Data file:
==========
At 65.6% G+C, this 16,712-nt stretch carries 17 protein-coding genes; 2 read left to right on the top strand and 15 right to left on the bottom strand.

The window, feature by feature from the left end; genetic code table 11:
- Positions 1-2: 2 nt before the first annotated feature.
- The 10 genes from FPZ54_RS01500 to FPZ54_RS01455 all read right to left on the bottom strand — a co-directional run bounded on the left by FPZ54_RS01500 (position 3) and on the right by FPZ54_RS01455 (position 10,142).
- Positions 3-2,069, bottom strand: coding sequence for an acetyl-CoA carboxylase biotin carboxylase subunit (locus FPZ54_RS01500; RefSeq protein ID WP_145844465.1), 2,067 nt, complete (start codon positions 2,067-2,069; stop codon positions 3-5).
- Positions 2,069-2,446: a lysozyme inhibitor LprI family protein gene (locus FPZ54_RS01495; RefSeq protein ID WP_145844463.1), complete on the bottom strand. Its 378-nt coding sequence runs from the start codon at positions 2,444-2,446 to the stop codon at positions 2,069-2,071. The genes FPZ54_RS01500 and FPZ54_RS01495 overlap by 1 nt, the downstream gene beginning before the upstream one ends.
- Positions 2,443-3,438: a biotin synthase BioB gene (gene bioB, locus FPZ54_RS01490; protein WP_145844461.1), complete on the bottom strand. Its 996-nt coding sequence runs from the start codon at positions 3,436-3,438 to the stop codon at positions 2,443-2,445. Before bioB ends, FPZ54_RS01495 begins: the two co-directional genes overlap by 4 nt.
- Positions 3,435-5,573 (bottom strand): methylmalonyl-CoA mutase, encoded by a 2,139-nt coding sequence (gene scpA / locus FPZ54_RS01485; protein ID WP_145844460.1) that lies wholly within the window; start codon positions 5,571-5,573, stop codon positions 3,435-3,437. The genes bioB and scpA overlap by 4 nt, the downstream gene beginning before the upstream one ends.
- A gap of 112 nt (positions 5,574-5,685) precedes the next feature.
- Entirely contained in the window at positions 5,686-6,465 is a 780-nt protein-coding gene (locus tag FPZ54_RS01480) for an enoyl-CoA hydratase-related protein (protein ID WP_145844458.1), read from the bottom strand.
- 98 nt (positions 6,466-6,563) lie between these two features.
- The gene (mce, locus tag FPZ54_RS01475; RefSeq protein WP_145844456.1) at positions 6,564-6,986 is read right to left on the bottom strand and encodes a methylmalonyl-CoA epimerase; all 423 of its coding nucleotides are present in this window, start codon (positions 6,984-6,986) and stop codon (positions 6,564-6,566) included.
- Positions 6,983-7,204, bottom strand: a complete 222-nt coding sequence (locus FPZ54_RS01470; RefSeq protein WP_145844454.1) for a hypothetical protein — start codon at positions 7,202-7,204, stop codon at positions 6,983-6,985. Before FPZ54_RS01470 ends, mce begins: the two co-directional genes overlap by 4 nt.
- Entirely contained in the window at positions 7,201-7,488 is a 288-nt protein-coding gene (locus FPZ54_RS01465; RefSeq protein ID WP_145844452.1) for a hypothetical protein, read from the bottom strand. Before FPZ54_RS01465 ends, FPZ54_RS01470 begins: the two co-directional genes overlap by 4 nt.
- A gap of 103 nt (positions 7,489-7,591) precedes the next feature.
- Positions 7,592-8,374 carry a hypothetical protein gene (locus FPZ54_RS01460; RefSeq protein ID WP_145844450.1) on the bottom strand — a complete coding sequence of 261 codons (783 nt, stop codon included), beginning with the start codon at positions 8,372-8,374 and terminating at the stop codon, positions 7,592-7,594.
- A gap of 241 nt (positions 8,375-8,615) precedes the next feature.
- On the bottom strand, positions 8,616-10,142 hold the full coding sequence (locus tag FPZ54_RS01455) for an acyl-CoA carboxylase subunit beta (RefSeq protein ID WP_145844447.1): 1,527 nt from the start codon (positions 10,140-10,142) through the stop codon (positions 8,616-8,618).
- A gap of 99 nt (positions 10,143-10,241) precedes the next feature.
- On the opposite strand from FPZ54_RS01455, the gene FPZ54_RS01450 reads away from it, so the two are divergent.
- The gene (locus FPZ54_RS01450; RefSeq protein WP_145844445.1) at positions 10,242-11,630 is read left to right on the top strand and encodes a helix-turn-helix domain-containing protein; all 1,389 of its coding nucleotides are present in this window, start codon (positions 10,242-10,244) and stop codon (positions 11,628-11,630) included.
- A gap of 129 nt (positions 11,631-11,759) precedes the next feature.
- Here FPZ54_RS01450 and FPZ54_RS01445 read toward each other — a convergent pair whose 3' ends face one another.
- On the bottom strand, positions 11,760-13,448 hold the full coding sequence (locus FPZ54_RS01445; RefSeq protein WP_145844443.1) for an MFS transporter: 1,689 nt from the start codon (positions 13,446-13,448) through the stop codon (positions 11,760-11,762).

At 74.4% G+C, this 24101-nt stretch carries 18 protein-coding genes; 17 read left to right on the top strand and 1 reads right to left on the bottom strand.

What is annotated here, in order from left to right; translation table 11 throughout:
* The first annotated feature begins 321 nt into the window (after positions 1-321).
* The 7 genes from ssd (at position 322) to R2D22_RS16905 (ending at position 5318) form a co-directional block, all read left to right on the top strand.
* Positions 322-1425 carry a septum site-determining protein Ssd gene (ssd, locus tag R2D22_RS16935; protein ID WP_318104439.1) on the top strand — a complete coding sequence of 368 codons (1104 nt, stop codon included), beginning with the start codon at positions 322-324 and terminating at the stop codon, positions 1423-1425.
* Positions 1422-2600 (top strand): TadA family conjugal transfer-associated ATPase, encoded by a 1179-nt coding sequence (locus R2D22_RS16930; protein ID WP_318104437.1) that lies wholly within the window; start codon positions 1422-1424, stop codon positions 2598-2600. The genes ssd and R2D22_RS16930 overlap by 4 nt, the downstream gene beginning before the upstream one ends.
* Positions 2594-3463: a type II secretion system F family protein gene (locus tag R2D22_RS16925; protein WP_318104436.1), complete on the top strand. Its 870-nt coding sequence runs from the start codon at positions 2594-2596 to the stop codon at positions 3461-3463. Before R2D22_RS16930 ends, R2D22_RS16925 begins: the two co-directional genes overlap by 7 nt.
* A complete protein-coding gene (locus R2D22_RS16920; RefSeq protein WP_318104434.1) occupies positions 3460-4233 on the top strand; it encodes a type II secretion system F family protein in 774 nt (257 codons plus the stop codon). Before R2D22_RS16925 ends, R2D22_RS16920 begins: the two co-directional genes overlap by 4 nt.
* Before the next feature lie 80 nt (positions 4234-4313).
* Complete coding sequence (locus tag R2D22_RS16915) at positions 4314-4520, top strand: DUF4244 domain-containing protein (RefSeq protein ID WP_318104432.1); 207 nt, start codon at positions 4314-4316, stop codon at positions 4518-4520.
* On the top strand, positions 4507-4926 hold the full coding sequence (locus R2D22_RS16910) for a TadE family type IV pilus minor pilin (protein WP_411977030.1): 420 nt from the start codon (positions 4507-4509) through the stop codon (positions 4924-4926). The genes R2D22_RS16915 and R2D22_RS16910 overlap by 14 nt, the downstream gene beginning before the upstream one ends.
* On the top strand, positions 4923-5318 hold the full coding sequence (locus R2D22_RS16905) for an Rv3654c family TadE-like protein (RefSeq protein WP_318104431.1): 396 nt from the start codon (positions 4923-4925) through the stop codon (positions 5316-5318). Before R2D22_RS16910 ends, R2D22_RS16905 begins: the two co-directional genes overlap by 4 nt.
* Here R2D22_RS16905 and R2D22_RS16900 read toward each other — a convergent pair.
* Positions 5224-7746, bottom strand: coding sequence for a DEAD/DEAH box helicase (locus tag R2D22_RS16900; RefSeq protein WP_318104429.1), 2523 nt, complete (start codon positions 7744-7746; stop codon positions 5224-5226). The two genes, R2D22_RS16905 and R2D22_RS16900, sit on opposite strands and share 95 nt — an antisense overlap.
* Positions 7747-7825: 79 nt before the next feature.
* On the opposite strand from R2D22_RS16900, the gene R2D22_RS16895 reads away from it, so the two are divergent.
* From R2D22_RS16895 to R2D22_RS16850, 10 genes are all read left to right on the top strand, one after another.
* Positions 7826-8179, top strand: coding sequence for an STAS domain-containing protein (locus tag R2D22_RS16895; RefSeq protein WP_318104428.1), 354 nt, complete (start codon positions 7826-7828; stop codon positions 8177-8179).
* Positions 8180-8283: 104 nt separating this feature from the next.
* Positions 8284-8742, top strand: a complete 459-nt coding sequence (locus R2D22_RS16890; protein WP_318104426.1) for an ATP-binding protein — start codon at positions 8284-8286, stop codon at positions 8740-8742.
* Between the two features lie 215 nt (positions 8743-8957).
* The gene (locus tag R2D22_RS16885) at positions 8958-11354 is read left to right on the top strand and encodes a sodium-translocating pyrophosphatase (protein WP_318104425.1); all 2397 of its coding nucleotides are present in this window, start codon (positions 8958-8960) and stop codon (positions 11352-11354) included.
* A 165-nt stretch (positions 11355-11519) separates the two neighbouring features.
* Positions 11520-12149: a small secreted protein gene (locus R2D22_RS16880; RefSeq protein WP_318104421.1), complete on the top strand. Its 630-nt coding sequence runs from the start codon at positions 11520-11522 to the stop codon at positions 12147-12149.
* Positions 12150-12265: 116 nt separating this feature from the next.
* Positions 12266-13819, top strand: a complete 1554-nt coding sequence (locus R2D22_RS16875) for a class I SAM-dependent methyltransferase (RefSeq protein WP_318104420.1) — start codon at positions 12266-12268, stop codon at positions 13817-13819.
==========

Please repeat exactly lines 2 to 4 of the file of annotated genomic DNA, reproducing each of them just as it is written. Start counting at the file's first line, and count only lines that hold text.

The window, feature by feature from the left end; genetic code table 11:
- Positions 1-2: 2 nt before the first annotated feature.
- The 10 genes from FPZ54_RS01500 to FPZ54_RS01455 all read right to left on the bottom strand — a co-directional run bounded on the left by FPZ54_RS01500 (position 3) and on the right by FPZ54_RS01455 (position 10,142).